Archaeologists uncover remains of Santiago del Príncipe, the first settlement founded by free African slaves in America
A team of historians and archaeologists from the University of Barcelona and the Patronato of Panama Viejo have identified the remains of Santiago del Principe, the first settlement founded by free blacks in the Spanish Empire.
Also known as Maroons or Cimarrones, the settlers were former African slaves who escaped, resisted the attacks of the Spanish colonial authorities and mounted attacks of their own on the Spanish mule trains and settlements. Eventually, the collective of free blacks became known as the blacks of Portobelo and signed a peace treaty with the Spanish crown, which acknowledged the freedom of the settlers and granted them land.
Santiago del Principe was the first settlement, founded by free blacks in the Spanish Empire, built in 1579 near Nombre de Dios in Colon.
Population resisted Francis Drake’s pirate attacks like a Numantia with African origins and preferred to burn their houses rather than a British pirate owned them. Now, more than four hundred years later, historians and archaeologists from the University of Barcelona and the Patronate Panamá Viejo have found remains of Santiago del Príncipe after having developed field works on a Panamá’s hill for one year. Previously, they spent one year revising historical sources, from the General Archive of the Indies to historical cartography and texts of the Spanish Golden Age literature.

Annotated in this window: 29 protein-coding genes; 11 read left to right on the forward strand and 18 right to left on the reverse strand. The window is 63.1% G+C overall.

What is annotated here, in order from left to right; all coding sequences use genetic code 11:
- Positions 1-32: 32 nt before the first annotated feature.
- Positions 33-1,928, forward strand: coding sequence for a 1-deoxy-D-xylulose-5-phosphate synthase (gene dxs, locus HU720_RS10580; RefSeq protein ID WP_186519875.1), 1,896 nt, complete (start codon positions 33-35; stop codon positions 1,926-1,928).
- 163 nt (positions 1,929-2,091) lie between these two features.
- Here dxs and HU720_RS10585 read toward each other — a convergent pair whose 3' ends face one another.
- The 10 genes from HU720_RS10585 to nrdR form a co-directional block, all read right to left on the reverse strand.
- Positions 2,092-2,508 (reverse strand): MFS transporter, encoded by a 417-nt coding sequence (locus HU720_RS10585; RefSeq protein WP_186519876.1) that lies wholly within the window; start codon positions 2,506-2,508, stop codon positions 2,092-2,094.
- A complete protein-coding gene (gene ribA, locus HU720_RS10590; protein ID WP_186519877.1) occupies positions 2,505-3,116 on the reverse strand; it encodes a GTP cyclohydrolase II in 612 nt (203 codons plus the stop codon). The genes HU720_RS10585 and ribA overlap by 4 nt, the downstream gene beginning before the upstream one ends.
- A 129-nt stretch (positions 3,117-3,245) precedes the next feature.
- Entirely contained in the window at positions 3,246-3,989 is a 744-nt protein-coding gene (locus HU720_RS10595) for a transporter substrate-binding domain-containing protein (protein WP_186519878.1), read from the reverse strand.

Finds were presented on a press conference on 19 September at the Centre Cultural de España – Casa del Soldado, in Panama. They are part of the UNESCO project in Panama, Afrocolonial Archaeology – Slave Route Sites of Memory – Resistance, Freedom and Heritage, fostered by IBERTUR – Network of Heritage, Tourism and Sustainable Development, the University of Barcelona — by means of the Research Group on Indigenous and Afro-American Cultures (CINAF) and the Laboratory of Heritage and Cultural Tourism (LAB-PATC)— and the Patronate Panamá Viejo. The project is supported and funded by the Spanish Cultural Heritage Institute within the grants conferred on archaeological projects developed in foreign countries. The National Institute of Culture (INAC) in Panama, UNESCO, the Organisation of Ibero-American States (OEI) and the Ibero-American General Secretariat also collaborate in the project.
The Panama Digest
by hi.di. • September 23, 2014